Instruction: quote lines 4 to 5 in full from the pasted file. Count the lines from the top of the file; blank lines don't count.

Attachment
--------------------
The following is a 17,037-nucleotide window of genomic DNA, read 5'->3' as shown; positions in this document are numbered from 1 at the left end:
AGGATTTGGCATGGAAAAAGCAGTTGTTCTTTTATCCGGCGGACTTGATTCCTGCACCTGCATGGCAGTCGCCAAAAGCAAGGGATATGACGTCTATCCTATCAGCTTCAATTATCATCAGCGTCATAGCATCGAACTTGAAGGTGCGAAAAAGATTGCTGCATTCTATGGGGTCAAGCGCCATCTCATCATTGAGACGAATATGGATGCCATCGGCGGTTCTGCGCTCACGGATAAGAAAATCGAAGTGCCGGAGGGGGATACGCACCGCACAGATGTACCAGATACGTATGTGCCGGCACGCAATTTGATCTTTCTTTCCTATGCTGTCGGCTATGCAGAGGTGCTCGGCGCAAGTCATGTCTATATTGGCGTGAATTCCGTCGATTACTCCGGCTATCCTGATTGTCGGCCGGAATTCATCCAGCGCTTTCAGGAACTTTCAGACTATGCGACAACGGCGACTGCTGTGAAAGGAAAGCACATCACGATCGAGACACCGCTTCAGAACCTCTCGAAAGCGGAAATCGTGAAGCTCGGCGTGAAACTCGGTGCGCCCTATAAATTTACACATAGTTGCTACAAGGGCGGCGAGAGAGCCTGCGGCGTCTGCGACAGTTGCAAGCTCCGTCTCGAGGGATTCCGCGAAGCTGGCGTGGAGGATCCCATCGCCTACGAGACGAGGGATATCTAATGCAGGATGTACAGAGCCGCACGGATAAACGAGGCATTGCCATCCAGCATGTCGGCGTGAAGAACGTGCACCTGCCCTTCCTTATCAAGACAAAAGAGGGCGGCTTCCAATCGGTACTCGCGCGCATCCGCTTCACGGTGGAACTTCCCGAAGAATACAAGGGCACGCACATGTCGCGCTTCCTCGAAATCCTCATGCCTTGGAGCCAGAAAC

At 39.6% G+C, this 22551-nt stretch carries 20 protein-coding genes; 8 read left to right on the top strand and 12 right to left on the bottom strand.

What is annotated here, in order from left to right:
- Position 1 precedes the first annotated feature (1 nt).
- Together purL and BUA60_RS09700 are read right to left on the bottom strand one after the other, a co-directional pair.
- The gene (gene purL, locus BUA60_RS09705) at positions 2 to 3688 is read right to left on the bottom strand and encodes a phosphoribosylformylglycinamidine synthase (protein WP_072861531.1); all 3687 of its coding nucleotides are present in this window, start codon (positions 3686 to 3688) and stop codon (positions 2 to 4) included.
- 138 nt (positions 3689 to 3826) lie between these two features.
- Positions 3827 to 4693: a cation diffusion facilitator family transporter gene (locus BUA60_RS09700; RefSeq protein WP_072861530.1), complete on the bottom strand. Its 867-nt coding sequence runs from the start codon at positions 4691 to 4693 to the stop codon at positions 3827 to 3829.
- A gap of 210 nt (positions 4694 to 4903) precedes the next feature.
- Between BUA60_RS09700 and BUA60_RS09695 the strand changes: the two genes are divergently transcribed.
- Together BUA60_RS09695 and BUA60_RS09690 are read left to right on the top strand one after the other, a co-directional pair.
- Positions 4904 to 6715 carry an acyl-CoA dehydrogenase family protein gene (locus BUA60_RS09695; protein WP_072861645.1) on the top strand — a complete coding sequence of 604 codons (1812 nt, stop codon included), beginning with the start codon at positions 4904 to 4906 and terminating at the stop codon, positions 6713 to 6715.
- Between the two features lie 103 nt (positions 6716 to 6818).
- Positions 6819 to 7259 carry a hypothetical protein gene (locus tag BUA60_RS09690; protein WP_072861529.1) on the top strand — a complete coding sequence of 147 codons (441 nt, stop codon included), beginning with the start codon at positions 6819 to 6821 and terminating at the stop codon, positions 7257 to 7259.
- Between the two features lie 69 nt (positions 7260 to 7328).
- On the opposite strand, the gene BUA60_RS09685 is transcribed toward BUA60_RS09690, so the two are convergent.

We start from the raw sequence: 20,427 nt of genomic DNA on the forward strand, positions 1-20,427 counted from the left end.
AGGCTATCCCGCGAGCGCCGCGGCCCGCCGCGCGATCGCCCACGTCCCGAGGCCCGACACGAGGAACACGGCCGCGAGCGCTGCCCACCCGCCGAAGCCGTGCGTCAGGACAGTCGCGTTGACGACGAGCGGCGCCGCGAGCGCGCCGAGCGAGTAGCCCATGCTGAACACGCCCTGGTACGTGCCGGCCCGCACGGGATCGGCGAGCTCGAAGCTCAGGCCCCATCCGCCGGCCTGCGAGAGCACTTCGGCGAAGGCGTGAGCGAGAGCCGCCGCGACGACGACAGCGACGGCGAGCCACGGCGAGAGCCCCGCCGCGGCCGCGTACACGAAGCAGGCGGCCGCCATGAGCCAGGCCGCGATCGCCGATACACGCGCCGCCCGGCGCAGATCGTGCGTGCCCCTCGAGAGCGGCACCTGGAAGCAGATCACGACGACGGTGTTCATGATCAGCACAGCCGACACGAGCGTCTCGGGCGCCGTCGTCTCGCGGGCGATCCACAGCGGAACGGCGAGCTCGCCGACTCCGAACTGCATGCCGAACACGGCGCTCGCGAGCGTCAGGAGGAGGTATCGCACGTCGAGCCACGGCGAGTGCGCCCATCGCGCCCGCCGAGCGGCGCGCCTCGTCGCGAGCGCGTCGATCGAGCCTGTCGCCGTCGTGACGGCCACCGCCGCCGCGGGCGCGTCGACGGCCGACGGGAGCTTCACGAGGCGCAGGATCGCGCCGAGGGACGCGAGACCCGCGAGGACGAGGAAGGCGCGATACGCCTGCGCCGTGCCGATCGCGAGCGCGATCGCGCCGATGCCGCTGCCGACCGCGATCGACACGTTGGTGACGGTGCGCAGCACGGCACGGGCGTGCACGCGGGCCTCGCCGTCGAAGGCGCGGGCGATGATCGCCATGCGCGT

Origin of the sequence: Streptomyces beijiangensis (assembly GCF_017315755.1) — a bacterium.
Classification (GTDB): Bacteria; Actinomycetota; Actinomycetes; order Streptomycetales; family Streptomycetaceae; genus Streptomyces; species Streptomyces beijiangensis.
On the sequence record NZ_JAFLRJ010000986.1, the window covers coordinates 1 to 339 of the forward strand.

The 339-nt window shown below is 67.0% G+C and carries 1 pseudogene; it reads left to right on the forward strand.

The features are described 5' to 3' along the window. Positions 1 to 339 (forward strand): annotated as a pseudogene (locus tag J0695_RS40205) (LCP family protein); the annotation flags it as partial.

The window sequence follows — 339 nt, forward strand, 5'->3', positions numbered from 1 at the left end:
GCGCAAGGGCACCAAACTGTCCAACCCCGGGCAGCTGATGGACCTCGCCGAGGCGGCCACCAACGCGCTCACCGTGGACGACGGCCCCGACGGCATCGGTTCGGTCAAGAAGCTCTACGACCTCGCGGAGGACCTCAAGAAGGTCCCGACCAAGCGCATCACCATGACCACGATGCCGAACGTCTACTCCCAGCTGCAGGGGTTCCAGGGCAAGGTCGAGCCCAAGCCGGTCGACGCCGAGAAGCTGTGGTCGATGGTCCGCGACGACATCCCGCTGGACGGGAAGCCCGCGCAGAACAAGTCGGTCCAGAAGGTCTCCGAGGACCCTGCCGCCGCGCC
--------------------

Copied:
What is annotated here, in order from left to right:
- Position 1 precedes the first annotated feature (1 nt).